We didn’t acknowledge any of this was happening until six months ago when I entered a charged long distance communication with another man, and my husband discovered it, and everything blew up in our faces. We went to counseling, we promised to live our lives in a more “brave, open, and honest” way, but it wasn’t working; our house became more and more tense and claustrophobic, and I became more and more despondent and restless. When we broached the possibility of a separation, such a deep sense of relief washed through me that I knew it was the right thing to do. We realized we each need our own space to reconnect with ourselves, to do the inner work we neglected when we were picking out our recycled glass countertops and reclaimed wood floors.


I can breathe more fully in the guest apartment at Olive Grove, with its musty fake flower arrangements and its big wooden console TV, than I’ve been able to in ages. The space isn’t buzzing with conflict. The walls are empty of history—at least of my own. I can crawl under the cabbage rose bedspread and know no one will be seething next to me. And on the days my son is here with me, he loves it, too—the couch has become a great mountain for his action figures to climb, and there’s a pool, and many long hallways to explore.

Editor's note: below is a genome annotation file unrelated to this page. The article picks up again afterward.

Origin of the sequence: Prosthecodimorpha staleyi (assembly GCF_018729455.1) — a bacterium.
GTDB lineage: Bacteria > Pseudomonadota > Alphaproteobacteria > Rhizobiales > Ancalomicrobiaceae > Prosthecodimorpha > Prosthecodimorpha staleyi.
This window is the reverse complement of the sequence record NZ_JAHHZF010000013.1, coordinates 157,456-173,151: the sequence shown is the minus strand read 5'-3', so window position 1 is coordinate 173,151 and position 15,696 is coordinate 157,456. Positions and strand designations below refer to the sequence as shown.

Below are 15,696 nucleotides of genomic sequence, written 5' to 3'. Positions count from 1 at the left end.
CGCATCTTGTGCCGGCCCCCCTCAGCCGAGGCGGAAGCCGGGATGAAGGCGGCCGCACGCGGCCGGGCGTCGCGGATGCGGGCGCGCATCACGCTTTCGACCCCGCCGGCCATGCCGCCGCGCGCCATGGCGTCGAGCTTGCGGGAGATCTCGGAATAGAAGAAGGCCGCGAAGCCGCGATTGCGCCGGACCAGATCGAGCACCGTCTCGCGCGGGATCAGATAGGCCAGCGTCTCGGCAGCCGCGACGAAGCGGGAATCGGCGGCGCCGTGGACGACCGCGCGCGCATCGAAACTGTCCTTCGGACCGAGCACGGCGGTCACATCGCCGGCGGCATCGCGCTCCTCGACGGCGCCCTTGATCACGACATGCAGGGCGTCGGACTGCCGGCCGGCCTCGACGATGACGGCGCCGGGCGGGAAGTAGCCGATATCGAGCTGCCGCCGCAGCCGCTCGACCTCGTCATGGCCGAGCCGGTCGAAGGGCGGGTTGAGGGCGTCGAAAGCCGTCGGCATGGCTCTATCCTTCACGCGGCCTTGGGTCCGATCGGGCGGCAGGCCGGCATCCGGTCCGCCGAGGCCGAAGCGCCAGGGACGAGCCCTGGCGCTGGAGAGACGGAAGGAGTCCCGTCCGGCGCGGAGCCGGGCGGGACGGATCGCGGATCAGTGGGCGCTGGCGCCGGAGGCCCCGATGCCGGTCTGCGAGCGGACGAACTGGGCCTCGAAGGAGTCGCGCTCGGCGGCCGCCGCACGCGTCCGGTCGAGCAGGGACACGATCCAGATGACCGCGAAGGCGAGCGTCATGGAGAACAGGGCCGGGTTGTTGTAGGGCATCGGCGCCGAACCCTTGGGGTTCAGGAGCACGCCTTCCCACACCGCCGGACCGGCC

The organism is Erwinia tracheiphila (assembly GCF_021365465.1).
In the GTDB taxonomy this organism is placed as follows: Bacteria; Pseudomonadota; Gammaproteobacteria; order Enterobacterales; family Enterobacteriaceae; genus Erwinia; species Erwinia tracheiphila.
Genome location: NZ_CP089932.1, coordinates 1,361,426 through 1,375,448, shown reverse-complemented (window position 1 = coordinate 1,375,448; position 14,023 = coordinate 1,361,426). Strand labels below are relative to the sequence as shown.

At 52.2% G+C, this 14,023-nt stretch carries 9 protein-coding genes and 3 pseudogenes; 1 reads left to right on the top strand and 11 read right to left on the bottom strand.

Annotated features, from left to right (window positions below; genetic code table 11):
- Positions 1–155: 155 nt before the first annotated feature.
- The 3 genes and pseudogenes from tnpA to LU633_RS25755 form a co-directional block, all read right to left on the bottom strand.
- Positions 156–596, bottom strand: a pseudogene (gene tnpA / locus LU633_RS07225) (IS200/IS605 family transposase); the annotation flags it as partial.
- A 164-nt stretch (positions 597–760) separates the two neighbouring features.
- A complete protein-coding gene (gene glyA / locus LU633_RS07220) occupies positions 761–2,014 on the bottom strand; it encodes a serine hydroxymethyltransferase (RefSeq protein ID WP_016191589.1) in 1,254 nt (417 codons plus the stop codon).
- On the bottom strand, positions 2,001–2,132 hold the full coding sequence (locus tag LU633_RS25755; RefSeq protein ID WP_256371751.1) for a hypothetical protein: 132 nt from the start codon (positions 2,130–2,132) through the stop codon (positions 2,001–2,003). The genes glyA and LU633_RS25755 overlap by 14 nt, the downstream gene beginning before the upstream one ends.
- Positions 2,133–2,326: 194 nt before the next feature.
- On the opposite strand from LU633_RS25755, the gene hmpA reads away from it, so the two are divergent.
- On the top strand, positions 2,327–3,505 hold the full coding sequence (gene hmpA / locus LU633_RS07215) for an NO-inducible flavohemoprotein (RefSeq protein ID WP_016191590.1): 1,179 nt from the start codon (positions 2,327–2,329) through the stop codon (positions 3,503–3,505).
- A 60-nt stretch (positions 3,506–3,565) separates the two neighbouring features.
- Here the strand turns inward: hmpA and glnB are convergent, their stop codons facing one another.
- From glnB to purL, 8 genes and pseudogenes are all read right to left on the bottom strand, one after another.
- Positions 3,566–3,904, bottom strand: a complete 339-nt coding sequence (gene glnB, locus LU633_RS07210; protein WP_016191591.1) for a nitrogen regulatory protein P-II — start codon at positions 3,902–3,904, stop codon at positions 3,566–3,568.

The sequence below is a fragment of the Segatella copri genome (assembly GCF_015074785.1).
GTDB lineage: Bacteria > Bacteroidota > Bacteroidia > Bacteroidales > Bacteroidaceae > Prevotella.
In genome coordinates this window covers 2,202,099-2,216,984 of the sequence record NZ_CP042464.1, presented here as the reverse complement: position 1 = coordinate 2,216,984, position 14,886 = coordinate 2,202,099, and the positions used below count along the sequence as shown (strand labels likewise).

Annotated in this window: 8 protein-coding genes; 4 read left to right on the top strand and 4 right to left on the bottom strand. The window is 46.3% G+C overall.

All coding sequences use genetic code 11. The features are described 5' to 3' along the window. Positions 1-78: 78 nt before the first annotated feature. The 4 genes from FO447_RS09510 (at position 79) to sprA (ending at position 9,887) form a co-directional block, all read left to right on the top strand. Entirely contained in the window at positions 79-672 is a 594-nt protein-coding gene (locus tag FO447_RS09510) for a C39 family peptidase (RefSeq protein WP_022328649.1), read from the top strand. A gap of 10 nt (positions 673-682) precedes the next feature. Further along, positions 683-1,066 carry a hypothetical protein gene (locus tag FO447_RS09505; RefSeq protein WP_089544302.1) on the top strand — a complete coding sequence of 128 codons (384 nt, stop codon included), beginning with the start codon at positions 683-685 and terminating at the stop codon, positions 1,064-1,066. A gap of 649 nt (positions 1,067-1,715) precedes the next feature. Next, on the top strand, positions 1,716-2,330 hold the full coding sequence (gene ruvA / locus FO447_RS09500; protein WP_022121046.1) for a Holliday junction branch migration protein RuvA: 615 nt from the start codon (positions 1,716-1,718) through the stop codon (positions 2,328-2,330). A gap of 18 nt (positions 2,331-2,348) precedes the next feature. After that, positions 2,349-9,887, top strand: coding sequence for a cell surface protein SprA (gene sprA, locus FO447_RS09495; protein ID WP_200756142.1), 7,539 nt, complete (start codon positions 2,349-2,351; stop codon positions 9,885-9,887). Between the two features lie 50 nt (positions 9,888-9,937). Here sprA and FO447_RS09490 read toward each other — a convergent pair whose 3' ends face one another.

I feel like we’re in a sitcom sometimes as we walk down the halls—someone should pitch that to a network: single mother and child move into retirement home and wreak havoc. Not that we’re wreaking havoc here, at least not much; the residents generally smile as Asher runs past them in their walkers and wheelchairs and motorized scooters, seemingly grateful for the burst of youth he brings to the place. And at forty-five, I feel suddenly young and vibrant, myself, thankful for my strong and sturdy limbs, my freedom of movement. Being here reminds me that this won’t always be the case. I usually wear board shorts over my bathing suit when I swim, self-conscious of my thighs, but when I go to the pool in the building’s courtyard, I keep my shorts off. Here, I have nothing to hide.


Last week, I led a seminar called “A Year to Live” at the MFA program where I teach. The class was all about using awareness of our mortality to write our most urgent and meaningful work. We crafted our own obituaries and made lists of the things that get our hearts pounding so we’d remember to infuse those passions and fears into our work. We talked about how to live our writing lives so we won’t have any regrets when we come to the end of the road. I warned the class that such explorations can be dangerous—they force us to look honestly at how we’re living our lives, and if we’re not happy with what we see, that can force us to make some uncomfortable changes. Preparing for the class helped prepare me for this separation. And living here at Olive Grove is like a continuation of the class, extra credit, reminders of mortality everywhere I turn.